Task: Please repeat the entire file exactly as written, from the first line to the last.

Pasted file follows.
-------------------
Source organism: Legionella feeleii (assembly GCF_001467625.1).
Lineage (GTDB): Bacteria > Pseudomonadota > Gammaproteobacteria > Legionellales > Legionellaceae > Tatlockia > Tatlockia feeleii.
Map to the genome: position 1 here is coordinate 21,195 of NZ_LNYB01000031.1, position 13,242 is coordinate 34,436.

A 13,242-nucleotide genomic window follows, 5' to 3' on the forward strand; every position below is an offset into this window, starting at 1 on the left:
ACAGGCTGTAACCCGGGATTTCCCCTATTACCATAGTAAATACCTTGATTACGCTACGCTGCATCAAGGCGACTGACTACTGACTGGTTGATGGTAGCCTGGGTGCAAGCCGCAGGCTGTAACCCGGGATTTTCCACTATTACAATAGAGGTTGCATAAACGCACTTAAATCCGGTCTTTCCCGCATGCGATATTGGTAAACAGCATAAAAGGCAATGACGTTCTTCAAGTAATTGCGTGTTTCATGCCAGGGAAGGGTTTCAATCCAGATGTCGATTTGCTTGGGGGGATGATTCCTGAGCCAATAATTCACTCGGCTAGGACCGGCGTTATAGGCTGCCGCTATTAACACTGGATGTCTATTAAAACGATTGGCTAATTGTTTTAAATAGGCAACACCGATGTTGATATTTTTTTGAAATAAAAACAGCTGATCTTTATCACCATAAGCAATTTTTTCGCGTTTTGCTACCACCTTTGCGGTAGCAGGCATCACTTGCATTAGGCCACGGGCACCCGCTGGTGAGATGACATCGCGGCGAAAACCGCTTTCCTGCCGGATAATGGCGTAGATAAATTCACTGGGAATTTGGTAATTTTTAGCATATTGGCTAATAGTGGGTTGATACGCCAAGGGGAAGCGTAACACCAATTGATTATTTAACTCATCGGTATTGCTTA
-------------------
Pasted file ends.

Source organism: Legionella feeleii (assembly GCF_001467625.1).
Lineage (GTDB): Bacteria > Pseudomonadota > Gammaproteobacteria > Legionellales > Legionellaceae > Tatlockia > Tatlockia feeleii.
Map to the genome: position 1 here is coordinate 21,195 of NZ_LNYB01000031.1, position 13,242 is coordinate 34,436.

A 13,242-nucleotide genomic window follows, 5' to 3' on the forward strand; every position below is an offset into this window, starting at 1 on the left:
ACAGGCTGTAACCCGGGATTTCCCCTATTACCATAGTAAATACCTTGATTACGCTACGCTGCATCAAGGCGACTGACTACTGACTGGTTGATGGTAGCCTGGGTGCAAGCCGCAGGCTGTAACCCGGGATTTTCCACTATTACAATAGAGGTTGCATAAACGCACTTAAATCCGGTCTTTCCCGCATGCGATATTGGTAAACAGCATAAAAGGCAATGACGTTCTTCAAGTAATTGCGTGTTTCATGCCAGGGAAGGGTTTCAATCCAGATGTCGATTTGCTTGGGGGGATGATTCCTGAGCCAATAATTCACTCGGCTAGGACCGGCGTTATAGGCTGCCGCTATTAACACTGGATGTCTATTAAAACGATTGGCTAATTGTTTTAAATAGGCAACACCGATGTTGATATTTTTTTGAAATAAAAACAGCTGATCTTTATCACCATAAGCAATTTTTTCGCGTTTTGCTACCACCTTTGCGGTAGCAGGCATCACTTGCATTAGGCCACGGGCACCCGCTGGTGAGATGACATCGCGGCGAAAACCGCTTTCCTGCCGGATAATGGCGTAGATAAATTCACTGGGAATTTGGTAATTTTTAGCATATTGGCTAATAGTGGGTTGATACGCCAAGGGGAAGCGTAACACCAATTGATTATTTAACTCATCGGTATTGCTTA